The wines of Bordeaux have a deep rich red color, varying from dark ruby to near-black. The wines from grapes grown along the left bank of the Gironne River are predominantly Cabernet Sauvignon blended with Merlot and other grapes. As these wines age, the fruit flavours are replaced by earthier aromas and flavours like tobacco leaf, smoke, leather, tar and truffle.
The wines from grapes grown in the Libournais area on the right bank are primarily Merlot-based so they have heavier fruit scents and flavors like plum, cassis, vanilla and dark cherry. In contrast to the wines from the left bank which are more rigid and structured, they are softer and juicier.
Today, more than 7,500 wineries in Bordeaux produce more than 10,000 varieties of Bordeaux wine, totaling roughly 450 million bottles.
Burgundy is situated in the eastern reaches of the French wine producing area. It ranks in the top 3 most famous wine-producing regions in France. It stretches from Chablis and Auxerre in the north to Mâcon and Beaujolais in the south. The most highly prized wines come from the Cote de Nuits (primarily reds) and Cote de Beaune (primarily whites). Most Burgundy vineyards are situated along a long ridge running north to south through the region known as the ‘Cote d’Or’. The best vineyards are usually located near the top slope because they have maximum exposure to the sun.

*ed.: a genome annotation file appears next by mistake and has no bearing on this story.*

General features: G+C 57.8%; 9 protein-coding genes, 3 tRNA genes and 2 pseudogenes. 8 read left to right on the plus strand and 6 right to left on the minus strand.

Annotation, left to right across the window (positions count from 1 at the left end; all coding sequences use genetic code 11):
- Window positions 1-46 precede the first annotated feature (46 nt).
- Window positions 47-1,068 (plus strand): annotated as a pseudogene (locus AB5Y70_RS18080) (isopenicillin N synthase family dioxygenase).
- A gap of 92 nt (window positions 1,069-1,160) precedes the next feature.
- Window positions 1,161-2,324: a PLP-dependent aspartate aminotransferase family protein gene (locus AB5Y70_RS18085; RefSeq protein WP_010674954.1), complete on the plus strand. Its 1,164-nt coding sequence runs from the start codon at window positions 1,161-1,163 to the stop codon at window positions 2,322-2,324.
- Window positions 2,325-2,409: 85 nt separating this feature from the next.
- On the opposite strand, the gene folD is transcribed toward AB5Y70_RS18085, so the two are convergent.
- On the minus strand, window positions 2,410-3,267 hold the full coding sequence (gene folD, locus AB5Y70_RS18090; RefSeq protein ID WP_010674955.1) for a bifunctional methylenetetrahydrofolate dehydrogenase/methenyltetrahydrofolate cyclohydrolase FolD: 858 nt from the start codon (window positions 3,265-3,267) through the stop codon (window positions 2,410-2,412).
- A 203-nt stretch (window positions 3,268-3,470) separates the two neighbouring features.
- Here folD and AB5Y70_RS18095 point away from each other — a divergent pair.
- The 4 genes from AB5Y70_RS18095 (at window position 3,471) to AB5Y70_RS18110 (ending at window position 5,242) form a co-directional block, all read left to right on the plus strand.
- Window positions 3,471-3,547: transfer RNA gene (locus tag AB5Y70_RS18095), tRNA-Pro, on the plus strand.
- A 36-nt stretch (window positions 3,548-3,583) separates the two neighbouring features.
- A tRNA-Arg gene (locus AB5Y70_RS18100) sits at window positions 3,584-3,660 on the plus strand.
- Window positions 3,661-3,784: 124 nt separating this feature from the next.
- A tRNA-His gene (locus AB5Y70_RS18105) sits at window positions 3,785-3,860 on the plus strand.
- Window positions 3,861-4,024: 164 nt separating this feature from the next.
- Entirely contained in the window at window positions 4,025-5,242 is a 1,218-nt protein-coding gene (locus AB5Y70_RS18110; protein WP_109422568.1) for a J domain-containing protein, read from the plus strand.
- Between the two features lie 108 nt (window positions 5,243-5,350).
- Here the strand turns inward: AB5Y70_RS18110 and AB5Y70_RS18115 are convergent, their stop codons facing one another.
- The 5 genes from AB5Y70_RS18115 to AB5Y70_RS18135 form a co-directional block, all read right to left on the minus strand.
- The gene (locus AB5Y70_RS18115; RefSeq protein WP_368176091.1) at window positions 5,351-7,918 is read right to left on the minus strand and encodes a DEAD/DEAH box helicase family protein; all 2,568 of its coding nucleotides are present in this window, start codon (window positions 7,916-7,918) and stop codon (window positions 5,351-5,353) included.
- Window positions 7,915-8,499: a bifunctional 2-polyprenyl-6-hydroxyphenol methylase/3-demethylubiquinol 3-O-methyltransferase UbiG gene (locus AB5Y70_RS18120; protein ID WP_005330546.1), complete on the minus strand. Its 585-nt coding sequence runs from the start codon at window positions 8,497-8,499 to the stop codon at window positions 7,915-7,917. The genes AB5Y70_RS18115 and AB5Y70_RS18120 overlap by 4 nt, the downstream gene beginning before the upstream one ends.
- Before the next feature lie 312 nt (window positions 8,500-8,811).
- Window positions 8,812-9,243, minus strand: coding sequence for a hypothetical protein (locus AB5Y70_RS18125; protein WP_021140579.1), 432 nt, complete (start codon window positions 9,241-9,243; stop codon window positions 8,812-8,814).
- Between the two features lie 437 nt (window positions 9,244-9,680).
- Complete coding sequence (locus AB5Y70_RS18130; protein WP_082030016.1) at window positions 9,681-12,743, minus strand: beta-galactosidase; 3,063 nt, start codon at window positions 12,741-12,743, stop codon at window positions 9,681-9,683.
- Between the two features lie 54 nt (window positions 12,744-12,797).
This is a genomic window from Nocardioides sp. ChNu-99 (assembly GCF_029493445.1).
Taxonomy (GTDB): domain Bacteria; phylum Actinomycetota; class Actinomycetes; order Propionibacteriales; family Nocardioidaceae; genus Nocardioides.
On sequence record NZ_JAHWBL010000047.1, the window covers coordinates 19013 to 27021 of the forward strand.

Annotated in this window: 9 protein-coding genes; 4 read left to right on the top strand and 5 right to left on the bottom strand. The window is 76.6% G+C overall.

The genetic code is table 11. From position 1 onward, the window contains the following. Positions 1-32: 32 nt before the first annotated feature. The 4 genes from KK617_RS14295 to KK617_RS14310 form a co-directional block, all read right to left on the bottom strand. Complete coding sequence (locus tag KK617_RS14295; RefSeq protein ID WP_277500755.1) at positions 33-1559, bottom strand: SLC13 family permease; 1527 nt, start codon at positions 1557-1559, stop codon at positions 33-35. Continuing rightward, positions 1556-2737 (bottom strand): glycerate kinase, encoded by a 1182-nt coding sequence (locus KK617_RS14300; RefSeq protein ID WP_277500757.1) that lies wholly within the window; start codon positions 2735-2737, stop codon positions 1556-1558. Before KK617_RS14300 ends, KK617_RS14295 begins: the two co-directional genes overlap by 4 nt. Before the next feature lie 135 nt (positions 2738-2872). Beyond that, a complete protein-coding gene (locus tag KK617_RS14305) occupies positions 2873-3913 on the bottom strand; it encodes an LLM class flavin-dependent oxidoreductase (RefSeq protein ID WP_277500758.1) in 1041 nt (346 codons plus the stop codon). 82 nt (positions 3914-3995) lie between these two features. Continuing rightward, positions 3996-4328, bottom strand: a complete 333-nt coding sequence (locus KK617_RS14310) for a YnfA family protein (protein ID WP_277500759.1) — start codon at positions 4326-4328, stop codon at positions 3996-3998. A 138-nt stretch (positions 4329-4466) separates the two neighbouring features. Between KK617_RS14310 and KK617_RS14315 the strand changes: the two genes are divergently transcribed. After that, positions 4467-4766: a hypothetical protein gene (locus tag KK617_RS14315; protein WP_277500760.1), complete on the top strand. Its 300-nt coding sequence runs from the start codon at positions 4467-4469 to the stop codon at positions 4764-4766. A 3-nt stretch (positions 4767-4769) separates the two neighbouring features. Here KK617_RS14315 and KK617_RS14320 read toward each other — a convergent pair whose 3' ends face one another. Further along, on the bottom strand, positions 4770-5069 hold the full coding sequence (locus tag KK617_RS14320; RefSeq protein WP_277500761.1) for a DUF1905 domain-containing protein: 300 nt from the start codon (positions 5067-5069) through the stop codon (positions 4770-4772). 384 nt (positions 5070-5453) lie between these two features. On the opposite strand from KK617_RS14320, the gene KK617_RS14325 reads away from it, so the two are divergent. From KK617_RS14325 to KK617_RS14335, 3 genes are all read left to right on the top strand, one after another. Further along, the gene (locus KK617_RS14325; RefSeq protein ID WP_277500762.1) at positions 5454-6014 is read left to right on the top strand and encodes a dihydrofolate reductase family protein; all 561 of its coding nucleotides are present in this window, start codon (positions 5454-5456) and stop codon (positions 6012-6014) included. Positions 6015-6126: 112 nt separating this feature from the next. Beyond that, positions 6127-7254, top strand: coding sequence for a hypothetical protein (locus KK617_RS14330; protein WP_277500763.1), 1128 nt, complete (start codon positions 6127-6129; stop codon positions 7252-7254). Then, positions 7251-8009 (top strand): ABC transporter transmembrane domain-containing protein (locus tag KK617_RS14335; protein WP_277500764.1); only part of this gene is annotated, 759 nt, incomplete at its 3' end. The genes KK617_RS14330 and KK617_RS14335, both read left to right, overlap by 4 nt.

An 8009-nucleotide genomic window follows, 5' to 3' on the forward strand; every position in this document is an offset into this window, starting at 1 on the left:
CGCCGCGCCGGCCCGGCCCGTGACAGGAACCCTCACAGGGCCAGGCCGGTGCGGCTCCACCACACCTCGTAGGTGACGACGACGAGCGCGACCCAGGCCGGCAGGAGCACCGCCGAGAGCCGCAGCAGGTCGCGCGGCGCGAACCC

This region is equally famous for red and white wines. The delicate light reds are made from Pinot Noir, while the rich, flavoursome whites are made from Chardonnay. Beaujolais is the exception as the reds are made from the Gamay grape.